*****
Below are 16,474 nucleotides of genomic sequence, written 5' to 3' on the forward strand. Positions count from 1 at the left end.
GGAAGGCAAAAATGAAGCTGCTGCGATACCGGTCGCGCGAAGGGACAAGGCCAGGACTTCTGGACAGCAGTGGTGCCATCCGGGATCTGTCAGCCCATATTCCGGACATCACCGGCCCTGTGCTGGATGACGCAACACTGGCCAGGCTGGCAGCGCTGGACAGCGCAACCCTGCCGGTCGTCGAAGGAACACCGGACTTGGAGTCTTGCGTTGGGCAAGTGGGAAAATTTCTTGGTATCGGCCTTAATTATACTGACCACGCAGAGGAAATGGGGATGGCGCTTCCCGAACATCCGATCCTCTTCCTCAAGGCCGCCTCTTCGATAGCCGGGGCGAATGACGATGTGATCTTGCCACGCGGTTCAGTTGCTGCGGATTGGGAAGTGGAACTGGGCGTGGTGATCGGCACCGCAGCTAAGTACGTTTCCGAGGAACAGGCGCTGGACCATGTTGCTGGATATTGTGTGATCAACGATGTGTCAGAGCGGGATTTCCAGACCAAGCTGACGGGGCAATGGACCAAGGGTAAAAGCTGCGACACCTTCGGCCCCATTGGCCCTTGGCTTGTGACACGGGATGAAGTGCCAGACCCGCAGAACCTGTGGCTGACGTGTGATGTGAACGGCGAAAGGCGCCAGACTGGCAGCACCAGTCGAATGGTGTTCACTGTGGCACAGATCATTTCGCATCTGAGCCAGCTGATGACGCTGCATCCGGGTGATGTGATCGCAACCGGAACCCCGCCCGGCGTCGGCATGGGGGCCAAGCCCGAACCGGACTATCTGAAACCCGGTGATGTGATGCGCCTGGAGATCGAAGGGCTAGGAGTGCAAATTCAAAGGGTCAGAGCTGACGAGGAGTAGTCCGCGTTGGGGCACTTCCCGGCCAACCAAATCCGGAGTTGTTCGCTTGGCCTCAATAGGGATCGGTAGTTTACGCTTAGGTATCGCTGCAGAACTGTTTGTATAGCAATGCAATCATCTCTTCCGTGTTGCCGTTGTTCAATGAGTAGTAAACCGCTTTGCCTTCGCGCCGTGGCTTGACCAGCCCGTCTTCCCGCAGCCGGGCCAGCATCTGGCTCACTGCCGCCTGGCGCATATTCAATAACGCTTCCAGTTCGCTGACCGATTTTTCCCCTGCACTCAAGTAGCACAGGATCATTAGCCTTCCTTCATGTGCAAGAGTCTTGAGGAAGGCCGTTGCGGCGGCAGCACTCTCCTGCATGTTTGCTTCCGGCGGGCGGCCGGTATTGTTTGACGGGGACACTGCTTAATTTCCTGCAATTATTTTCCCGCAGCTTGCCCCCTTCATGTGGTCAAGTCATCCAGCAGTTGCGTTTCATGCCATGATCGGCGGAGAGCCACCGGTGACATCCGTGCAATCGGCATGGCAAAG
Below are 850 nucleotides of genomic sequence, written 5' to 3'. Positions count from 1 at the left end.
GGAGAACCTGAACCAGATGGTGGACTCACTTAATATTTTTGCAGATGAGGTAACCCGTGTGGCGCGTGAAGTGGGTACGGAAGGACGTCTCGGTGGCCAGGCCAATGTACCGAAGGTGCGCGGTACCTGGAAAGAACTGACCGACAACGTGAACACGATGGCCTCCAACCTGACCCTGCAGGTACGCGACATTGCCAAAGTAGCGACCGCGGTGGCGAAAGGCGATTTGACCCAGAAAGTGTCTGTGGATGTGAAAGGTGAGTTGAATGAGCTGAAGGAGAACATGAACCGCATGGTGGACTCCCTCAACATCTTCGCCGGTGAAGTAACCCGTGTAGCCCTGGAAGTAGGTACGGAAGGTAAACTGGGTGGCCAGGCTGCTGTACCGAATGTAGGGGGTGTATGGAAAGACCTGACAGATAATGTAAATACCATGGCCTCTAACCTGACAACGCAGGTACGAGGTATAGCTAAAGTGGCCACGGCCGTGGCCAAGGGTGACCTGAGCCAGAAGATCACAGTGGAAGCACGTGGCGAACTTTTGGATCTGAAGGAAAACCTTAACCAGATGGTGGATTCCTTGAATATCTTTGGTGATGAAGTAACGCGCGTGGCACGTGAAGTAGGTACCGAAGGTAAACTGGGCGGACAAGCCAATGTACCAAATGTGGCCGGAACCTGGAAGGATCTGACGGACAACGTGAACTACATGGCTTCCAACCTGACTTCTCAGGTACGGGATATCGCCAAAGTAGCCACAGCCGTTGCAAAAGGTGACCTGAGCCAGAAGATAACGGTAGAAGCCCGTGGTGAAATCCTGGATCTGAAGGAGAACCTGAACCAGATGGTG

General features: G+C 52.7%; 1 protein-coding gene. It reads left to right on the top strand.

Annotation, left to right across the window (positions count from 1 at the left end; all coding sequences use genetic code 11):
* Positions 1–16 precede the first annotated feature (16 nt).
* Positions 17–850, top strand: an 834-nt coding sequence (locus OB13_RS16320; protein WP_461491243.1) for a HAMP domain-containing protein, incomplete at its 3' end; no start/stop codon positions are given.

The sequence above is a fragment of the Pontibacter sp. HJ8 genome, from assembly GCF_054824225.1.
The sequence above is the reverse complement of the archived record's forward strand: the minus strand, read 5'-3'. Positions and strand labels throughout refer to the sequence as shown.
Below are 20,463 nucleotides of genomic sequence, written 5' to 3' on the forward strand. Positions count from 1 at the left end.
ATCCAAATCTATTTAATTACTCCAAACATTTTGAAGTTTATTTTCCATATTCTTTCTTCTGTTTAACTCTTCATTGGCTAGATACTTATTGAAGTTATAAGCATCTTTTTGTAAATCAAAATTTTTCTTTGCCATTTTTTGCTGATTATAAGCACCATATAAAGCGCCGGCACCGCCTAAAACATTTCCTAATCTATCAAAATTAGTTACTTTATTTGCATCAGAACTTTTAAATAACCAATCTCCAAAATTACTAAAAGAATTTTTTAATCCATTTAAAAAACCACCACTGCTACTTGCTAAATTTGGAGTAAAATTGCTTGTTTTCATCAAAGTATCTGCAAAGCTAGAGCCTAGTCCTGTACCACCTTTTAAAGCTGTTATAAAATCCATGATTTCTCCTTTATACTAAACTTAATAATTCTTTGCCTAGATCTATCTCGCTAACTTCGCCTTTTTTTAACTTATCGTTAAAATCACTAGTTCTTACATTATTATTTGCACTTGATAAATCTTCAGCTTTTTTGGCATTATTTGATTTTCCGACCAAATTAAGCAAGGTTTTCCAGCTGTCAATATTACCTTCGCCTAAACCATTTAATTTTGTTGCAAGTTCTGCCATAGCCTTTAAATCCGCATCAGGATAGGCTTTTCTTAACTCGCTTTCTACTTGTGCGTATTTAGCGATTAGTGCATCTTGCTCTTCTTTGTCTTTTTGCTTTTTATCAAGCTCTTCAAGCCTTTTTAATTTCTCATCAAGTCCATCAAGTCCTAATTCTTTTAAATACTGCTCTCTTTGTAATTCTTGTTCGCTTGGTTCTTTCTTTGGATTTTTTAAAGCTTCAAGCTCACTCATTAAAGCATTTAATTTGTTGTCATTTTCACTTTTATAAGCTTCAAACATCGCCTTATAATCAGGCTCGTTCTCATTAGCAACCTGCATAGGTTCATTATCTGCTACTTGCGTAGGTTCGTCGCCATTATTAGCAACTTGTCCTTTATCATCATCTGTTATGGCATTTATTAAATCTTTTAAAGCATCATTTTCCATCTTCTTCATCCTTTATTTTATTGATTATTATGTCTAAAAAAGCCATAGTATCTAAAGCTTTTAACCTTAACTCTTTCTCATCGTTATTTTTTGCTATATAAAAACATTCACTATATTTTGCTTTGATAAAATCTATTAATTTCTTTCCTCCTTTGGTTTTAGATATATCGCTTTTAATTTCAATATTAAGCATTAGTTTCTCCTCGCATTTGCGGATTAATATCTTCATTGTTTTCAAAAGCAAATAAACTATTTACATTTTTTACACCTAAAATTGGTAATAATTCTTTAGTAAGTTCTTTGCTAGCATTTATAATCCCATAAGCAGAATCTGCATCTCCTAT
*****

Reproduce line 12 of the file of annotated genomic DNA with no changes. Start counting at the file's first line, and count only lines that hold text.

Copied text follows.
ATCCAAATCTATTTAATTACTCCAAACATTTTGAAGTTTATTTTCCATATTCTTTCTTCTGTTTAACTCTTCATTGGCTAGATACTTATTGAAGTTATAAGCATCTTTTTGTAAATCAAAATTTTTCTTTGCCATTTTTTGCTGATTATAAGCACCATATAAAGCGCCGGCACCGCCTAAAACATTTCCTAATCTATCAAAATTAGTTACTTTATTTGCATCAGAACTTTTAAATAACCAATCTCCAAAATTACTAAAAGAATTTTTTAATCCATTTAAAAAACCACCACTGCTACTTGCTAAATTTGGAGTAAAATTGCTTGTTTTCATCAAAGTATCTGCAAAGCTAGAGCCTAGTCCTGTACCACCTTTTAAAGCTGTTATAAAATCCATGATTTCTCCTTTATACTAAACTTAATAATTCTTTGCCTAGATCTATCTCGCTAACTTCGCCTTTTTTTAACTTATCGTTAAAATCACTAGTTCTTACATTATTATTTGCACTTGATAAATCTTCAGCTTTTTTGGCATTATTTGATTTTCCGACCAAATTAAGCAAGGTTTTCCAGCTGTCAATATTACCTTCGCCTAAACCATTTAATTTTGTTGCAAGTTCTGCCATAGCCTTTAAATCCGCATCAGGATAGGCTTTTCTTAACTCGCTTTCTACTTGTGCGTATTTAGCGATTAGTGCATCTTGCTCTTCTTTGTCTTTTTGCTTTTTATCAAGCTCTTCAAGCCTTTTTAATTTCTCATCAAGTCCATCAAGTCCTAATTCTTTTAAATACTGCTCTCTTTGTAATTCTTGTTCGCTTGGTTCTTTCTTTGGATTTTTTAAAGCTTCAAGCTCACTCATTAAAGCATTTAATTTGTTGTCATTTTCACTTTTATAAGCTTCAAACATCGCCTTATAATCAGGCTCGTTCTCATTAGCAACCTGCATAGGTTCATTATCTGCTACTTGCGTAGGTTCGTCGCCATTATTAGCAACTTGTCCTTTATCATCATCTGTTATGGCATTTATTAAATCTTTTAAAGCATCATTTTCCATCTTCTTCATCCTTTATTTTATTGATTATTATGTCTAAAAAAGCCATAGTATCTAAAGCTTTTAACCTTAACTCTTTCTCATCGTTATTTTTTGCTATATAAAAACATTCACTATATTTTGCTTTGATAAAATCTATTAATTTCTTTCCTCCTTTGGTTTTAGATATATCGCTTTTAATTTCAATATTAAGCATTAGTTTCTCCTCGCATTTGCGGATTAATATCTTCATTGTTTTCAAAAGCAAATAAACTATTTACATTTTTTACACCTAAAATTGGTAATAATTCTTTAGTAAGTTCTTTGCTAGCATTTATAATCCCATAAGCAGAATCTGCATCTCCTAT